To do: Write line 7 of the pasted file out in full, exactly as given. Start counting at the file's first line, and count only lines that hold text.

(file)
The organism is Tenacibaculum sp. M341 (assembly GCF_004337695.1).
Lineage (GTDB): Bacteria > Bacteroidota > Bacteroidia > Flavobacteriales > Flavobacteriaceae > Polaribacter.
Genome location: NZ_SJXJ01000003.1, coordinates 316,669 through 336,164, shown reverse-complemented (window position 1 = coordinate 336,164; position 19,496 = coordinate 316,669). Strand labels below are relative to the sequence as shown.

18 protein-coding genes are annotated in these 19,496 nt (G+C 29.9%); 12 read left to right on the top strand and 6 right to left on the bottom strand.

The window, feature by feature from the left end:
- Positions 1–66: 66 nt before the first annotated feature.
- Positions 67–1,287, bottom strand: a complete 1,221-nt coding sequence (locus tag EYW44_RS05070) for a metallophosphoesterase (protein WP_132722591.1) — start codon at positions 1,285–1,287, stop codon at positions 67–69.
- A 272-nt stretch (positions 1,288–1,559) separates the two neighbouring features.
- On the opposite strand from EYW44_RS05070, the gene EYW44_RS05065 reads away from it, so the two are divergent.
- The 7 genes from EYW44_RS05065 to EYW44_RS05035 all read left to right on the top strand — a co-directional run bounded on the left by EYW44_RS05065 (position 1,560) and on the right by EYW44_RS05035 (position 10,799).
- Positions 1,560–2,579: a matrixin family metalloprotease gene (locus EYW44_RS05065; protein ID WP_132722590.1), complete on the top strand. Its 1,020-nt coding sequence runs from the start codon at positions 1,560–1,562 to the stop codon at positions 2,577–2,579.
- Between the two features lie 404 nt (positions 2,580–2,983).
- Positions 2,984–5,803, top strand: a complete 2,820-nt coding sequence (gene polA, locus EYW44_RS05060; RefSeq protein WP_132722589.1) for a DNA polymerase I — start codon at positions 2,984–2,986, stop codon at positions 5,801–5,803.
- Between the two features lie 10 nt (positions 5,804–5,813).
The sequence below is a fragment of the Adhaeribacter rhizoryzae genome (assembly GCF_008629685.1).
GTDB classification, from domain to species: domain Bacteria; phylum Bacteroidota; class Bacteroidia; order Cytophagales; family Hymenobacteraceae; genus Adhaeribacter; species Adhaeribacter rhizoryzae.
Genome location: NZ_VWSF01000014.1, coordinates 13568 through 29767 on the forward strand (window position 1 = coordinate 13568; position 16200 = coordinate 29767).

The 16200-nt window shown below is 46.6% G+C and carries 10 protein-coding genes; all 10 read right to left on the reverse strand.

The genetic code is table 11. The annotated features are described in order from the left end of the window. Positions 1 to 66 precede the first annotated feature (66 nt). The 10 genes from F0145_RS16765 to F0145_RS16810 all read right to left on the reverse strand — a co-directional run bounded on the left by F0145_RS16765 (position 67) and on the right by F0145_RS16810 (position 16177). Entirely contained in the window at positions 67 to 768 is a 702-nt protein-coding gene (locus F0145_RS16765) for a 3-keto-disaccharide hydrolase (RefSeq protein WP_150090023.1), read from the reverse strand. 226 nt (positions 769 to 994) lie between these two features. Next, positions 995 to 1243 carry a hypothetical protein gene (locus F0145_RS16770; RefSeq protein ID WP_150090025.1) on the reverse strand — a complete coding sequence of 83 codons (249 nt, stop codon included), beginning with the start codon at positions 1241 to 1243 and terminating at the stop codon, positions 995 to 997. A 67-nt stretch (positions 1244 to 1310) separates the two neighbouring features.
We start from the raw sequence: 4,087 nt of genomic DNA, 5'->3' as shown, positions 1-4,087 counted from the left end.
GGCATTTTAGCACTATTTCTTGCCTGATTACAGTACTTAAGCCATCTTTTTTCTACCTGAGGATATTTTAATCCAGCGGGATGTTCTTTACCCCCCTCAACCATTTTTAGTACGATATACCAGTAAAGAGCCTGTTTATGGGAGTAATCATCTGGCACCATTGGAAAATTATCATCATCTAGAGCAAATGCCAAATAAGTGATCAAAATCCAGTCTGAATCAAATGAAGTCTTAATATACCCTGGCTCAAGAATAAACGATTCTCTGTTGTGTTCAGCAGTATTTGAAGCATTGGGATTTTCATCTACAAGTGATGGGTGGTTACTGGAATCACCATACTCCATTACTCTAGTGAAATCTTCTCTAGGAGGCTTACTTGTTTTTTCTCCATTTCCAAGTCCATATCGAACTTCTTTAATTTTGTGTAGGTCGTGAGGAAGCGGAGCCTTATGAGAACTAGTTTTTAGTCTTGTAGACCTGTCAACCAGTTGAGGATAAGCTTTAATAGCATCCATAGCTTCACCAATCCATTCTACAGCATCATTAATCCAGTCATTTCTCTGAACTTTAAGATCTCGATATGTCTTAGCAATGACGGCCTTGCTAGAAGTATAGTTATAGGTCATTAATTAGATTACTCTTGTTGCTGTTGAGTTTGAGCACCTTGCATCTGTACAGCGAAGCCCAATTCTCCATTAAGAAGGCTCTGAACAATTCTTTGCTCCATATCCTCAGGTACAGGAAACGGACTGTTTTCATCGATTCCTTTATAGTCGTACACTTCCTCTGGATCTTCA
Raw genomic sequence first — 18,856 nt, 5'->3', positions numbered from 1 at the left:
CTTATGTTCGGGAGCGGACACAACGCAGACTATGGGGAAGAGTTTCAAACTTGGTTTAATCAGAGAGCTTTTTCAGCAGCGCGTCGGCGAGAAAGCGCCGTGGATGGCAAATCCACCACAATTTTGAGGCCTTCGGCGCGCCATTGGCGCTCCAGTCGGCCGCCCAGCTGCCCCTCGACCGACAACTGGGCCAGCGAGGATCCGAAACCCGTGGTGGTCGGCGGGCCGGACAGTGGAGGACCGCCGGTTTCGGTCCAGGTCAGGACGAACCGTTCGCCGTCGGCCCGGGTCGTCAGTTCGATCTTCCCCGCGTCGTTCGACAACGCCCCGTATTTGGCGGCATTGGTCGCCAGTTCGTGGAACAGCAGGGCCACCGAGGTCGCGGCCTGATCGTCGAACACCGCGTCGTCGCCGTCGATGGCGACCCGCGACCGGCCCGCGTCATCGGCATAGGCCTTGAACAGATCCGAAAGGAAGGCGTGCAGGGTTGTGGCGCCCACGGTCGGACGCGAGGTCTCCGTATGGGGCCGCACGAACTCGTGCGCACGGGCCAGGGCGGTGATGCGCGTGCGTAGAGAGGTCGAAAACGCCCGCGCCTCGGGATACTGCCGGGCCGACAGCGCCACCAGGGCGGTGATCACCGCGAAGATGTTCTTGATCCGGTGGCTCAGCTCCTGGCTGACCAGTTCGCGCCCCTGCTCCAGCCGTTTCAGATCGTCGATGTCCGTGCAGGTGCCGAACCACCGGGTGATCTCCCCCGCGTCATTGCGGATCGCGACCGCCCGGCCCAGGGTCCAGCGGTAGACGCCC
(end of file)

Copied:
- Positions 67–1,287, bottom strand: a complete 1,221-nt coding sequence (locus tag EYW44_RS05070) for a metallophosphoesterase (protein WP_132722591.1) — start codon at positions 1,285–1,287, stop codon at positions 67–69.